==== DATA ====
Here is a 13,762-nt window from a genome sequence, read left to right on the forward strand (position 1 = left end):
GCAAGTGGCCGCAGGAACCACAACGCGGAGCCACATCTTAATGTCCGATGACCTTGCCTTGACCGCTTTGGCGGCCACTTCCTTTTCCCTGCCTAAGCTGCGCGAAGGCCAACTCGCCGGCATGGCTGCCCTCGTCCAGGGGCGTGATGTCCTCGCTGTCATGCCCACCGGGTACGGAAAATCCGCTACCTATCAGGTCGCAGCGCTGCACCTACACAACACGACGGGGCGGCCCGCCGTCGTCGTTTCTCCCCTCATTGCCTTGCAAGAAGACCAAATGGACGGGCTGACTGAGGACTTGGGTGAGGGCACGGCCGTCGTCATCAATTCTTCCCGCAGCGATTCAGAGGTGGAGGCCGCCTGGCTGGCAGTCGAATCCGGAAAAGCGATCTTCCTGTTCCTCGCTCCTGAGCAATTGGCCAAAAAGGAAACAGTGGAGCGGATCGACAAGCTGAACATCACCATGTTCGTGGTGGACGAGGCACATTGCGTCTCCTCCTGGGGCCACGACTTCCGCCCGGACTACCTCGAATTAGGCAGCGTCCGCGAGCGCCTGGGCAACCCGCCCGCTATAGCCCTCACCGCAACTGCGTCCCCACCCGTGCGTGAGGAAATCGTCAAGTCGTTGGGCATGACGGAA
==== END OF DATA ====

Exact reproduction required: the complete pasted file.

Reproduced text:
Here is a 13,762-nt window from a genome sequence, read left to right on the forward strand (position 1 = left end):
GCAAGTGGCCGCAGGAACCACAACGCGGAGCCACATCTTAATGTCCGATGACCTTGCCTTGACCGCTTTGGCGGCCACTTCCTTTTCCCTGCCTAAGCTGCGCGAAGGCCAACTCGCCGGCATGGCTGCCCTCGTCCAGGGGCGTGATGTCCTCGCTGTCATGCCCACCGGGTACGGAAAATCCGCTACCTATCAGGTCGCAGCGCTGCACCTACACAACACGACGGGGCGGCCCGCCGTCGTCGTTTCTCCCCTCATTGCCTTGCAAGAAGACCAAATGGACGGGCTGACTGAGGACTTGGGTGAGGGCACGGCCGTCGTCATCAATTCTTCCCGCAGCGATTCAGAGGTGGAGGCCGCCTGGCTGGCAGTCGAATCCGGAAAAGCGATCTTCCTGTTCCTCGCTCCTGAGCAATTGGCCAAAAAGGAAACAGTGGAGCGGATCGACAAGCTGAACATCACCATGTTCGTGGTGGACGAGGCACATTGCGTCTCCTCCTGGGGCCACGACTTCCGCCCGGACTACCTCGAATTAGGCAGCGTCCGCGAGCGCCTGGGCAACCCGCCCGCTATAGCCCTCACCGCAACTGCGTCCCCACCCGTGCGTGAGGAAATCGTCAAGTCGTTGGGCATGACGGAA